Wednesday, August 18, 2010

Is this diversity? Rural students are among the most excluded from highly selective universities

An essay on the website Minding the Campus, by Russell K. Nieli, explores the question of diversity among students at highly selective universities. Nieli posits that elite schools consider diversity only when it includes racial diversity, which unfairly excludes "numbers of born-again Christians from the Bible belt, students from Appalachia and other rural and small-town areas, people who have served in the U.S. military, those who have grown up on farms or ranches, Mormons, Pentecostals, Jehovah's Witnesses, lower-middle-class Catholics, working class 'white ethnics,' social and political conservatives, wheelchair users, married students, married students with children, or older students first starting out in college after raising children or spending several years in the workforce."

Nieli primarily bases his commentary on a book by Thomas J. Espenshade and Alexandria Walton Radford, No Longer Separate, Not Yet Equal: Race and Class in Elite College Admission and Campus Life.  They found that participation in high school ROTC, 4-H clubs, or the Future Farmers of America (now simply the FFA, and not limited to future farmers) was "found to reduce very substantially a student's chances of gaining admission to the competitive private colleges," Nieli writes. "The admissions disadvantage was greatest for those in leadership positions in these activities or those winning honors and awards."  Espenshade and Radford say excelling in these activities is associated with 60 or 65 percent lower chance of admission. Their conclusion: It not only does not help kids, it hurts them, to be leaders in the groups often found in rural high schools.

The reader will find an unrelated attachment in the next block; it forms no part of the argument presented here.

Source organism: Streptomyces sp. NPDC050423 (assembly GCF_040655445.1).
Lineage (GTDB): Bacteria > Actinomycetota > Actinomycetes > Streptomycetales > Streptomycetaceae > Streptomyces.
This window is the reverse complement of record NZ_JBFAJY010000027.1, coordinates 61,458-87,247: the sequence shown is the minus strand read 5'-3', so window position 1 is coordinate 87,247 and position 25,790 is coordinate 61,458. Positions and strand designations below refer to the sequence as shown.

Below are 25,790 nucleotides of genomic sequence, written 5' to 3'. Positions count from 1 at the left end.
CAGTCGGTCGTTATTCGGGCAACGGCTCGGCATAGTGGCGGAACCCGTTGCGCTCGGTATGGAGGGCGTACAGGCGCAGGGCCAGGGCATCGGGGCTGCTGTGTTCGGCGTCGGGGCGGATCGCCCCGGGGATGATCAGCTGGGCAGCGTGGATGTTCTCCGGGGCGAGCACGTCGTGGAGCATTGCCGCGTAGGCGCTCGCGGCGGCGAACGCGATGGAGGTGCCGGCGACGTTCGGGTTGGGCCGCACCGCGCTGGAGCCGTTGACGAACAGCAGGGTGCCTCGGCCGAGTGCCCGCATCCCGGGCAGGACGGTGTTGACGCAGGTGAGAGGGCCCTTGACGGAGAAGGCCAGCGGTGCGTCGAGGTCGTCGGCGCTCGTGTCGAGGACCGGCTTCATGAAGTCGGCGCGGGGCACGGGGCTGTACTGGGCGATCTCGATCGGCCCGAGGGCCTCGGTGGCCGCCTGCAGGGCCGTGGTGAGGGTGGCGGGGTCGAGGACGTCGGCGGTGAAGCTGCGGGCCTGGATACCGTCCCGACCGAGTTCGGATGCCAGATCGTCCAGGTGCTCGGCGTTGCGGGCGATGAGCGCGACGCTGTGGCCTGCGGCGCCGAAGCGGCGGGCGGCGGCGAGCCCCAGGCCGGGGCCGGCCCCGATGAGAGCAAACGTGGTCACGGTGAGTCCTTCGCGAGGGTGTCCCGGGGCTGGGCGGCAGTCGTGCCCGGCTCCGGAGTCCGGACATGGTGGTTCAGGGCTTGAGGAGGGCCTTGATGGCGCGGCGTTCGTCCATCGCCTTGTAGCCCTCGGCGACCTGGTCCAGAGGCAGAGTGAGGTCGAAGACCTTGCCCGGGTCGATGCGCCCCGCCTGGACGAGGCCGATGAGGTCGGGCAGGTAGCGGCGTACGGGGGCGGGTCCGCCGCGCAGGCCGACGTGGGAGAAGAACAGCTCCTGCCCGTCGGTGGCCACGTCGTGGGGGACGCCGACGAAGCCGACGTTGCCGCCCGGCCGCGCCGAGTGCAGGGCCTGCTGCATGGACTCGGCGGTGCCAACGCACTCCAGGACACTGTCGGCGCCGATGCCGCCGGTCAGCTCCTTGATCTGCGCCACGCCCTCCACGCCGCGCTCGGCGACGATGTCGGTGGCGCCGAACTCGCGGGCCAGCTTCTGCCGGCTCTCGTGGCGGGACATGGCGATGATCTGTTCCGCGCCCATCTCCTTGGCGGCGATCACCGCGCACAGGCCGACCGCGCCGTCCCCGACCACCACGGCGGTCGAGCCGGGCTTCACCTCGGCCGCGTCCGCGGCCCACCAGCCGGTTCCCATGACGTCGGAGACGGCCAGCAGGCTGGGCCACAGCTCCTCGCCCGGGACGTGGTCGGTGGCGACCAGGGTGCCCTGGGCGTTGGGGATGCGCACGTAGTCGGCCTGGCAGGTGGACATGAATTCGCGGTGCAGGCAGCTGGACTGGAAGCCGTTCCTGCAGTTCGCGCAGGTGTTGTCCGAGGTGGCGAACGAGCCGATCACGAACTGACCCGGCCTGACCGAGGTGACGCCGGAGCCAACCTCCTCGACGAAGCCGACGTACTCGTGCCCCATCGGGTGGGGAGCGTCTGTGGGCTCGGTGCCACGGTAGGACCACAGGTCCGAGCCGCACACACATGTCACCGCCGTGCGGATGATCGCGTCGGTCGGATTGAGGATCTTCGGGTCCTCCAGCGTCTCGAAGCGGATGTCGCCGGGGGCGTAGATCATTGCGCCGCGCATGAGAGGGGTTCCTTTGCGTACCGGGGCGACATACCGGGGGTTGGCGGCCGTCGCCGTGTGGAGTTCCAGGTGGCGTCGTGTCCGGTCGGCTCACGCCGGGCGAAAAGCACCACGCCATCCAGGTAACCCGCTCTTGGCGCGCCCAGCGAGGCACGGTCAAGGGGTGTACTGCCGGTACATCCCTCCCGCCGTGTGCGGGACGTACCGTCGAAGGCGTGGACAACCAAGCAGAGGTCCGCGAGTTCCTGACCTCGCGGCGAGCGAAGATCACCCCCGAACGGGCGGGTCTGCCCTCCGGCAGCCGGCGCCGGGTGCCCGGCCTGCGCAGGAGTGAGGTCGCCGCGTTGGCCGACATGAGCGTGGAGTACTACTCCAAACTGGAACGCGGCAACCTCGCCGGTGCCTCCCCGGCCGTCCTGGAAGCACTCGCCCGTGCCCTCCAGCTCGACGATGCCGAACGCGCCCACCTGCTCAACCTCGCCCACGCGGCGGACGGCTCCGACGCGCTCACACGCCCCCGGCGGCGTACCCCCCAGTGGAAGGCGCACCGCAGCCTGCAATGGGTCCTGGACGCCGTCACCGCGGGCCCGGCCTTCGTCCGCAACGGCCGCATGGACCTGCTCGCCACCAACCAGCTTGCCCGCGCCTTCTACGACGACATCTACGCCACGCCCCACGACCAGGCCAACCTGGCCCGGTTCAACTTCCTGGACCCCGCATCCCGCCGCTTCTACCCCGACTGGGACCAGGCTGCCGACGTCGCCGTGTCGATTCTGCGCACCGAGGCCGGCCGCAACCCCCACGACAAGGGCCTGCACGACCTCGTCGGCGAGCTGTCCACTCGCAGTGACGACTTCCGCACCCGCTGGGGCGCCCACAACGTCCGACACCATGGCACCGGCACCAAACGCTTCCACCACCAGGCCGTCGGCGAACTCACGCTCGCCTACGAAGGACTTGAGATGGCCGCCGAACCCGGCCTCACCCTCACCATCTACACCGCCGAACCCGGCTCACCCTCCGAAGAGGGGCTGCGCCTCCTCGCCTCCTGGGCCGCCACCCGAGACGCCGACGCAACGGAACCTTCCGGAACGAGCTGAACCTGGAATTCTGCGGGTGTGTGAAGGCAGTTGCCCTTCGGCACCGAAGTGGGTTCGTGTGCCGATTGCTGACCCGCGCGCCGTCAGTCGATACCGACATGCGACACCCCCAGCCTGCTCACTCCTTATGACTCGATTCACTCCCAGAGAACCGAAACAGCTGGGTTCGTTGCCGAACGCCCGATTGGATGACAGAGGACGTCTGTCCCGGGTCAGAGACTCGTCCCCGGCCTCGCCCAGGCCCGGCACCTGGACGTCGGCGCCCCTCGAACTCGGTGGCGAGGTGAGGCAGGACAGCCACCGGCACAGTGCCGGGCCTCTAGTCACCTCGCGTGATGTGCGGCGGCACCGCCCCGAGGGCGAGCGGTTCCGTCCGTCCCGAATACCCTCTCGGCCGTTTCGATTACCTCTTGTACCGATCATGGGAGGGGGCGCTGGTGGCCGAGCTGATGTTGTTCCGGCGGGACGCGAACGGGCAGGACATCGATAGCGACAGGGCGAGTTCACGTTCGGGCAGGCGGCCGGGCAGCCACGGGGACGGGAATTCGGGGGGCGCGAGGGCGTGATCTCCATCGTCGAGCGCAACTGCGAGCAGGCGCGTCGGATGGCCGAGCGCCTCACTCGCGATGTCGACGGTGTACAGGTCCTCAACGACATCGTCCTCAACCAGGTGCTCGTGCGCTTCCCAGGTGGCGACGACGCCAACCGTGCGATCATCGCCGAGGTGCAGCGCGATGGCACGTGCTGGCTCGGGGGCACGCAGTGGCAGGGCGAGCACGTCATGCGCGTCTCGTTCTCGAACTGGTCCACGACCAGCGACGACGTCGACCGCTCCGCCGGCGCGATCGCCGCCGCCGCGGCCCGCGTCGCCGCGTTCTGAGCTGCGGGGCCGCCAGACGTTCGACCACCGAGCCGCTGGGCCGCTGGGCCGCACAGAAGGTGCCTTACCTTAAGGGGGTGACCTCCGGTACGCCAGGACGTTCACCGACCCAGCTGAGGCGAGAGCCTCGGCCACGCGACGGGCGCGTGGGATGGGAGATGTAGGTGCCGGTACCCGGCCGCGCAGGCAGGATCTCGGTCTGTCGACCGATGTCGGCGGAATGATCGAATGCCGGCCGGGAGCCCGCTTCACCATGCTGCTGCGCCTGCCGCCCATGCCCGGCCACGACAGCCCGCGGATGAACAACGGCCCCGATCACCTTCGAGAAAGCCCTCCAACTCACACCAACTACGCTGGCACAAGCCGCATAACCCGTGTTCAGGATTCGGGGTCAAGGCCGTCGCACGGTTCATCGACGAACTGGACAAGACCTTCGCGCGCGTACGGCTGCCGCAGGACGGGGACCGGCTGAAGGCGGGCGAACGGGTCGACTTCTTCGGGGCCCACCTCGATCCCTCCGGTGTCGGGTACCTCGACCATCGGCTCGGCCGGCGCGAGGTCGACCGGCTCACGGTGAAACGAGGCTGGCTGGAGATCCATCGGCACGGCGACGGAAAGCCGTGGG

"Farm boys from Idaho would do well to stay out of their local 4-H clubs or FFA organizations — or if they do join, they had better not list their membership on their college application forms," Nieli writes. "This is especially true if they were officers in any of these organizations. Future farmers of America don't seem to count in the diversity-enhancement game played out at some of our more competitive private colleges, and are not only not recruited, but seem to be actually shunned. It is hard to explain this development other than as a case of ideological and cultural bias." Nieli received his Ph.D. in political philosophy from Princeton University and currently works for Princeton's James Madison Program in American Ideals and Institutions. (Read more)

New York Times columnist Russ Douthat also weighed in recently on the discussion of the Ebenshade and Radford book. He suggested that "the gatekeepers of elite education seem to incline against candidates who seem too stereotypically rural or right-wing or 'Red America.'" And because the highly educated and liberal lack contact with rural, working-class America, it "generates all sorts of wild anxieties about what's being plotted in the heartland." Douthat concedes that universities are not going to narrow the cultural divide, but advises, "If such universities are trying to create an elite as diverse as the nation it inhabits, they should remember that there's more to diversity than skin color — and that both their school and their country might be better off if they admitted a few more R.O.T.C. cadets, and a few more aspiring farmers." (Read more)

1 comment:

elrojo said...

did i miss any responses from the elite schools? my kids have degrees from harvard, stanford, u of va, u of md, george mason, Georgetown Law School, and have attended GWU.